PS. Don’t get all militant on me about crime and punishment. I’m all about consequences for bad decisions. I’m the mean, strict mom in town. But growing up is all about the decision making evolution. And I’m not teacher-bashing here: this top down management. Teachers, in fact, know what’s going on, but administration seldom consults for background information on a kid when enacting punishment. They don’t discern about divorce or dead dads or stressed families or cancer riddled siblings when laying down the law. “A rule’s a rule.” When school districts treat pen-knives and Advil and water balloons with the same discipline as drug trafficking, violence, and drunk driving, a voice of reason must prevail. And if our school administrators don’t have that voice, it’s our job as a community to demand that they do.
I completely agree. If you want students to act with integrity, you have to start by treating them with dignity and respect. I had a (mostly) great experience at XHS above, but that was because of the teachers, guidance counselors, teams and friends I had.
As a teenager, you feel like everyone knows everything about you and is looking at you all the time. A “minor” disciplinary action seems like a strike from God to embarrass you forever. Honor the people who help the kids.
In the future, most daily indiscretions are dealt with through conversation and mutual understanding, unless a law is broken. Even then, there are conversations with lawyers and judges. Let the kids be part of the conversation. Maybe then, they’ll realize why some rules are so important, and the administration will understand that my sister’s tardiness isn’t her fault.
You’re completely right. The school doesn’t need another authority figure to resent. It needs someone who actually knows some of the student’s names. I don’t even really know what the APs do – I only ever saw them standing in the hallways needlessly questioning students they’d never even recognize outside of school. On the other hand, the guidance counselors and support teams never seemed to have a spare second and did more to help us than anyone else. Spending the money on someone that actually influences the students sounds like a much better idea.
I’m not sure that I agree. While some “zero tolerance” policies may seem over the top, I wish that there were others that were followed. For example, a teacher is standing between 2 students, A takes a swing to get to student B. Teacher ends up hurt… A zero tolerance for fighting would have that student expelled, as it is, student is back in that teacher’s class after 3-5 days. Is that right? Now as for not hiring another AP, and putting the $ towards a counselor or heaven forbid a classroom teacher? Am all for that!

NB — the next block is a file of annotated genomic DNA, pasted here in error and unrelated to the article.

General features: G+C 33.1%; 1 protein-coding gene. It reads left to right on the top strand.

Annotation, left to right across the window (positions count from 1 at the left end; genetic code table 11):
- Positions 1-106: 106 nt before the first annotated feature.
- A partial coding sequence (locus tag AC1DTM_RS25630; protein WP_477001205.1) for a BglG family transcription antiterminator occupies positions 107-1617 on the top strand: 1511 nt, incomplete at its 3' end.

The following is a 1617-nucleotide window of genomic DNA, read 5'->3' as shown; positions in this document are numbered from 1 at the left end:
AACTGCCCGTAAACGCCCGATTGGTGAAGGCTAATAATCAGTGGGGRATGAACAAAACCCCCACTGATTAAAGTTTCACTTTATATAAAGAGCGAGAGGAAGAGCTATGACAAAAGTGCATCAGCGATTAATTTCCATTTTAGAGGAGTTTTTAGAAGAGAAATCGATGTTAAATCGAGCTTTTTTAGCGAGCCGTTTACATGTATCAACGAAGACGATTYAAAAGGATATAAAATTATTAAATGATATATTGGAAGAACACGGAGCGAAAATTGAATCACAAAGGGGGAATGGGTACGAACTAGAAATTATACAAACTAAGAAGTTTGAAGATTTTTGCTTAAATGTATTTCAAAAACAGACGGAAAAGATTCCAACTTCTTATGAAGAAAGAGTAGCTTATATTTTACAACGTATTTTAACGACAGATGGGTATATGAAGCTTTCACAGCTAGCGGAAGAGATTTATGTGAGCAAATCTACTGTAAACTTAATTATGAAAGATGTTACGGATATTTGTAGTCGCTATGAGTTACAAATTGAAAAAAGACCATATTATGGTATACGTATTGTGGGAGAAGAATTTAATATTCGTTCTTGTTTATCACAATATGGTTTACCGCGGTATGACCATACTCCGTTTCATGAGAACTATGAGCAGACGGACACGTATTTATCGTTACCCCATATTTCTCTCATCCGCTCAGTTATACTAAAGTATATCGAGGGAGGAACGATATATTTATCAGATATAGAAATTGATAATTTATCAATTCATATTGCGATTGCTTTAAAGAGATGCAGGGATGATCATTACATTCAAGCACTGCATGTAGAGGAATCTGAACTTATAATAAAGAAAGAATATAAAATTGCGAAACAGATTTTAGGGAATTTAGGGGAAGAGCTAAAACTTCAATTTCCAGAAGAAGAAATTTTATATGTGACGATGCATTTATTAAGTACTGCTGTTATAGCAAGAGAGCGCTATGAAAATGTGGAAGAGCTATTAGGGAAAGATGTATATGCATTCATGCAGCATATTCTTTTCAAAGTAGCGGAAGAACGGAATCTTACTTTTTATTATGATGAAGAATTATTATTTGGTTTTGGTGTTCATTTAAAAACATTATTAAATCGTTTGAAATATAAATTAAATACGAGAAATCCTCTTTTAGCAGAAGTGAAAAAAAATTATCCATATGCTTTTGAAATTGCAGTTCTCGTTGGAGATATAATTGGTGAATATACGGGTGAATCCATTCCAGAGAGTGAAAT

(From the mom of an elementary kid who tries to know what’s going on)
These words are the best: “There is nothing black and white about raising, teaching, mentoring, or leading children: the entire deal is gray. Or rainbow, but very seldom – if ever – black and white.”
The growing up process is long and requires PATIENCE. Yes, kids heads (brains- especially in teens) and hearts need to be considered.
I have spent a good amount of time volunteering at the school and in classrooms. I live in a city where there is plenty of conversation and inclusion with children in their discipline (almost too much so).
However, I have witnessed teachers that get completely and visibly overwhelmed by government curriculum standards, too large classrooms and limited resources. During these times these words apply: “The same boards and committees and administrations that are supposed to educate students into competitive citizens prepared to compete in a global market, have instead created an atmosphere of fear (and loathing).”
“Saw” a third grader (my third grader) get accused of cheating on a test, a third grader that inadvertently lifted his desk during said test.
As the “strict” mom, I first educated him about why that action may imply cheating- why CONDUCT REPORT, the rules of test taking- and then had him OWN this part of the issue. The thing that bothered me though was his reaction; the fear (not instilled by us) regarding conduct reports. He said, “Mom, will I be able to get into a good college now? Will I have to live in a cardboard box? Am I a bad person? etc.” I was pissed. He was confused and embarrassed. I spent the better part of the evening in damage control mode. Our teacher helped!
Fear is a horrible thing to instill in anyone especially our kids and is the root of so many ills. The rise in the teenage suicide rate is nothing short of “Dead Serious”.
Sorry to have babbled. Great post.
Kathy (p/t writer, f/t mom)
Thx for babbling. CONDUCT REPORT is indeed scary. When did we stop talking to kids? 3rd grade? crazy stuff. Not limited to high school…let’s scare ’em straight when they’re young!
Glad to say our teacher noticed the reaction and made a real effort to make sure our son ended the last day of school on a positive note.